Another of my favourite horror films is Sleepy Hollow, based on the Washington Irving legend that we’re all familiar with. A headless horseman haunts a town. People are scared. A gruesome death occurs.

What makes the Johnny Depp version of Sleepy Hollow a favourite of mine is the romantic twist on this piece of European folklore that’s been popular since at least the Middles Ages. In this version a personally troubled police constable from the city, Ichabod Crane (Depp), is asked to help the village. Arriving in Sleepy Hollow, he meets Katrina Van Tassel (Christina Ricci), the daughter of a wealthy landowner. Ichabod falls in love with Katrina while trying to help rid the town of its monster. This “battle” is highlighted by some CSI-like techniques which have been adapted to fit in with the time period. As dark as the cinematography of this film is, the light in the outcome of the story makes it one to watch.

This brings me to my two favourite films based on Stephen King novels: The Shining and Misery. In The Shining Stanley Kubrick adapts the story of a boy whose psychic powers brings out the evil in an old hotel. Being isolated in a large hotel during a snowy winter creates cabin fever for one of the main characters with murderous outcomes. The historic setting of the hotel and the film’s score of music from the past gives the film a nostalgic feeling which is partly what attracted me at first. The scary scenes will make you jump out of your seat and although the film is slightly different from the book it’s a great movie to watch!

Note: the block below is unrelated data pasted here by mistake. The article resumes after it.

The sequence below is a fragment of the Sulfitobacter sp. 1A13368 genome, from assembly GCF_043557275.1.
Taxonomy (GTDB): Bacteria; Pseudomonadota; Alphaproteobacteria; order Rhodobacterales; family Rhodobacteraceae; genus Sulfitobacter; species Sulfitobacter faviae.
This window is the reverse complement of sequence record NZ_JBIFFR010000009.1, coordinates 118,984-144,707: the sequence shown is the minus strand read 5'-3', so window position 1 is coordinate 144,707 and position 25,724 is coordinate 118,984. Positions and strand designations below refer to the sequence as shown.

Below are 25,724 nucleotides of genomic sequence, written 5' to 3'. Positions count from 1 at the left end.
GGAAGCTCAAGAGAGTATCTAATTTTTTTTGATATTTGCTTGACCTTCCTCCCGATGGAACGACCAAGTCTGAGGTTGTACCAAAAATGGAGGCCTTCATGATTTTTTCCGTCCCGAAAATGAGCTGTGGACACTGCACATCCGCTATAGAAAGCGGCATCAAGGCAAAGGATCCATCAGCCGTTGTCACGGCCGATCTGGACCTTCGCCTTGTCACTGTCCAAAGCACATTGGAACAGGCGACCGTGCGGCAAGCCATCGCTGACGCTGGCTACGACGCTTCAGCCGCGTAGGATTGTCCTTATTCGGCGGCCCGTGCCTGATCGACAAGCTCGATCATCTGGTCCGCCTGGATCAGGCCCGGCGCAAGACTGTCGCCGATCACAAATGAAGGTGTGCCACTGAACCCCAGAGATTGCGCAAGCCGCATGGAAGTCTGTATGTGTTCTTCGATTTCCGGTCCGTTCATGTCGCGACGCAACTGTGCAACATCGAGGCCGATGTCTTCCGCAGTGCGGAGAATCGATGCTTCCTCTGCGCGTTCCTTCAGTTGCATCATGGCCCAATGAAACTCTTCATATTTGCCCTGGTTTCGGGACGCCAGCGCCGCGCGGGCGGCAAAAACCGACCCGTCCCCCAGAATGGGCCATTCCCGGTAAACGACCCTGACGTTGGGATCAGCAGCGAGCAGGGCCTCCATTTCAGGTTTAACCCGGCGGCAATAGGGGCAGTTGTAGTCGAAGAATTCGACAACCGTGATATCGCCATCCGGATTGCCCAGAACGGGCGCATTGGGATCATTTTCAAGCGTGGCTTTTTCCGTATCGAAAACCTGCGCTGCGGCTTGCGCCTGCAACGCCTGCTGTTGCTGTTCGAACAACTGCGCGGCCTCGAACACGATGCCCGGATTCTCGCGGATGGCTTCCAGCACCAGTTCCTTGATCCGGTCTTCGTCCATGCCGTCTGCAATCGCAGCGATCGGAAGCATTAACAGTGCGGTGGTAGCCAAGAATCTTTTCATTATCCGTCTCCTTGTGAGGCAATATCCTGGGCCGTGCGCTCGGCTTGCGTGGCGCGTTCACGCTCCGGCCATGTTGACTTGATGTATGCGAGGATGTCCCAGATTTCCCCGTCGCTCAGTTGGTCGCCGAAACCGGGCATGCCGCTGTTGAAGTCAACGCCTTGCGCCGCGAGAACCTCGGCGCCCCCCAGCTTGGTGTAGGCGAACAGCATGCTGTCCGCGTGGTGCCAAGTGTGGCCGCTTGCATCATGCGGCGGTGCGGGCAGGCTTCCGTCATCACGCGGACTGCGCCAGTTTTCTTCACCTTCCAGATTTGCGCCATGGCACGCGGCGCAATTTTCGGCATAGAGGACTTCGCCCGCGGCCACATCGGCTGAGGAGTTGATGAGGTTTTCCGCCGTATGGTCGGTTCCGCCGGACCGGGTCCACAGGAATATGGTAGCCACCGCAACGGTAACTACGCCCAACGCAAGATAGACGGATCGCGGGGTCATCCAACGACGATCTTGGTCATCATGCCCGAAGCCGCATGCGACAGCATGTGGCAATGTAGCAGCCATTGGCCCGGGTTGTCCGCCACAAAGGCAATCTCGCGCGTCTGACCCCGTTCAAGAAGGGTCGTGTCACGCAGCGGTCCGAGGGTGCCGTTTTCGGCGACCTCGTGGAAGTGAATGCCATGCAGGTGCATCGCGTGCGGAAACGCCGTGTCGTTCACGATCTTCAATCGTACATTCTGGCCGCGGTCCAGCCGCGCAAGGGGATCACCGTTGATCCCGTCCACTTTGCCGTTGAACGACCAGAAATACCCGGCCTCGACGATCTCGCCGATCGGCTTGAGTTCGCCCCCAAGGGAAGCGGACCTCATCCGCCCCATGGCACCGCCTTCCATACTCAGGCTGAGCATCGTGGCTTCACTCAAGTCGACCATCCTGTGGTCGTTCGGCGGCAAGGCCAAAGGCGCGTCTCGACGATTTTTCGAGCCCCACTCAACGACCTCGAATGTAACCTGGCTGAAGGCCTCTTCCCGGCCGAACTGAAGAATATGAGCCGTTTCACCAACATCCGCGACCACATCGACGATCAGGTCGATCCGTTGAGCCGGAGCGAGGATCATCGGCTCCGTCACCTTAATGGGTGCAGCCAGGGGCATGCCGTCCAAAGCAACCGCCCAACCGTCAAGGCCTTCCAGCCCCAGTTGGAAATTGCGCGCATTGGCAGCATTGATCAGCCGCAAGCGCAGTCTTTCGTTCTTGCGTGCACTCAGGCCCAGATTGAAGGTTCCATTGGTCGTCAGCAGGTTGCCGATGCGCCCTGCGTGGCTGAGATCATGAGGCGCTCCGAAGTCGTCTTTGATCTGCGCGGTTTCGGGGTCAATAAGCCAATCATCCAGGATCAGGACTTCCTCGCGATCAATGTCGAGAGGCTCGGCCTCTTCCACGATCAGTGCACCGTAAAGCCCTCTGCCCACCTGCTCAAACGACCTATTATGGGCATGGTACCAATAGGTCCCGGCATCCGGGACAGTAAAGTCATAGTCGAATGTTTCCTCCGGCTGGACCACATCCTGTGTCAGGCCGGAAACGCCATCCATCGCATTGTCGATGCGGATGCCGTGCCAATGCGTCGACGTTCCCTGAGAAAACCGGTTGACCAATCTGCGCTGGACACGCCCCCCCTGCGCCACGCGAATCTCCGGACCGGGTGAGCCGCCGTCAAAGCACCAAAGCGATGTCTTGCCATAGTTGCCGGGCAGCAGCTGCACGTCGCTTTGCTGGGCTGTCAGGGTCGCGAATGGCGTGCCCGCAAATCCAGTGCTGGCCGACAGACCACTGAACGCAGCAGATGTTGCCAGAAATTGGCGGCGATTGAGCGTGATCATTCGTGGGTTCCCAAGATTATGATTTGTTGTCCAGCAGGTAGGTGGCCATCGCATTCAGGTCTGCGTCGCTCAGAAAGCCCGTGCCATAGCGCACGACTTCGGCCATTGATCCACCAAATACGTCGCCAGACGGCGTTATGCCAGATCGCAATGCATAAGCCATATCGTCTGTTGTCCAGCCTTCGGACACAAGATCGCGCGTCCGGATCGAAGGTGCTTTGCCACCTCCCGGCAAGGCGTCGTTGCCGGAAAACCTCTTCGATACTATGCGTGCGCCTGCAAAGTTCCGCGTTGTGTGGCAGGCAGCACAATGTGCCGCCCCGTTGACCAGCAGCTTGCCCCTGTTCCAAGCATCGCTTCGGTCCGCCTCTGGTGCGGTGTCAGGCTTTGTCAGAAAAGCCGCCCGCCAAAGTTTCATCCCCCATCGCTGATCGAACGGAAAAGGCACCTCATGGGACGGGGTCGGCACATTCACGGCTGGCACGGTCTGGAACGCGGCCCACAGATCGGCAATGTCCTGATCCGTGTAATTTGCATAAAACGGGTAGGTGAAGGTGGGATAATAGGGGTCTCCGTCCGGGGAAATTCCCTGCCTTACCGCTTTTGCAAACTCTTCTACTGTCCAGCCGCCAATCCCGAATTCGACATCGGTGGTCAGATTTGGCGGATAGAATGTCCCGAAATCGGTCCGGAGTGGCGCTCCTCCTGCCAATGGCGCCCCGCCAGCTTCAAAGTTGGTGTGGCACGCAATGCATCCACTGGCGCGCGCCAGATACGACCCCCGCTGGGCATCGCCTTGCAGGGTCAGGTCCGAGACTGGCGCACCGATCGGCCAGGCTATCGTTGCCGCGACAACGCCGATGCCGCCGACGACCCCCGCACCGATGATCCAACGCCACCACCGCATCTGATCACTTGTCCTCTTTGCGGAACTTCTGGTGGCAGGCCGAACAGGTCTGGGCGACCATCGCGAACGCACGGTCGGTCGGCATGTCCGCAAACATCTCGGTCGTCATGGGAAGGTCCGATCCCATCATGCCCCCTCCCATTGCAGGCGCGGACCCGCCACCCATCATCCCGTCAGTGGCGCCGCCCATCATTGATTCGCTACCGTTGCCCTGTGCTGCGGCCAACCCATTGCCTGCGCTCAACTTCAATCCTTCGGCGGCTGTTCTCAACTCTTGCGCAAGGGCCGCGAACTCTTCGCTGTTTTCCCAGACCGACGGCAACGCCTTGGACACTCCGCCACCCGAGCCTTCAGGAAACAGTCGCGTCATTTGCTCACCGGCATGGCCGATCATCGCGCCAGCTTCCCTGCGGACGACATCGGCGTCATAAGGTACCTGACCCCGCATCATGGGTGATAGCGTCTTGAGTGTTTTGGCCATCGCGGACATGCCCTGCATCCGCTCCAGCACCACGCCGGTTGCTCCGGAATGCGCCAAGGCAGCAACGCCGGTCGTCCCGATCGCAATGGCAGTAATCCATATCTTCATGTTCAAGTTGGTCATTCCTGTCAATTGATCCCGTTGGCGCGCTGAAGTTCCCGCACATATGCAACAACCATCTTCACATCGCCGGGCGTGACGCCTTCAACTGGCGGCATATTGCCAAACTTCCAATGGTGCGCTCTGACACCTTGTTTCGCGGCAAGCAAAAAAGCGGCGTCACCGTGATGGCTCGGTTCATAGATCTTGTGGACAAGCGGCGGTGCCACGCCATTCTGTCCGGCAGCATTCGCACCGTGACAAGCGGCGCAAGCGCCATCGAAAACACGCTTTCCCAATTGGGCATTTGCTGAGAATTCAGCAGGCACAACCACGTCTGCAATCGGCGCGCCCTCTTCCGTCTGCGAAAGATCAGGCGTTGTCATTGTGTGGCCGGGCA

In Misery it’s the spectacular performances of Kathy Bates (who won the Academy Award for this role) and James Caan that originally caught my attention. Rob Reiner directs and one of the best scenes happens as Caan’s character slowly, painfully hobbles across the screen towards freedom and then … BANG … our excitement is squashed and we cringe as Bates’ character ends his attempt to free himself of this ‘misery.’

The final films on my Halloween “must watch” list are:

I’m sure there are much scarier movies out there with blood and guts that would give me nightmares forever but I digress. Whether it’s the spinning head of Linda Blair in The Exorcist, the mysterious woman’s appearance in the Woman in Black, the question of is he dead or alive in The Sixth Sense, the satanic plot of the people in Rosemary’s Baby, the classic shower scene in Psycho or the static on the television in Poltergeist these frightening, suspenseful moments always draw me in. I get the shivers just thinking about these films. For now though, I think I’ll just wrap my blanket around me tightly and make a run for the candy bowl!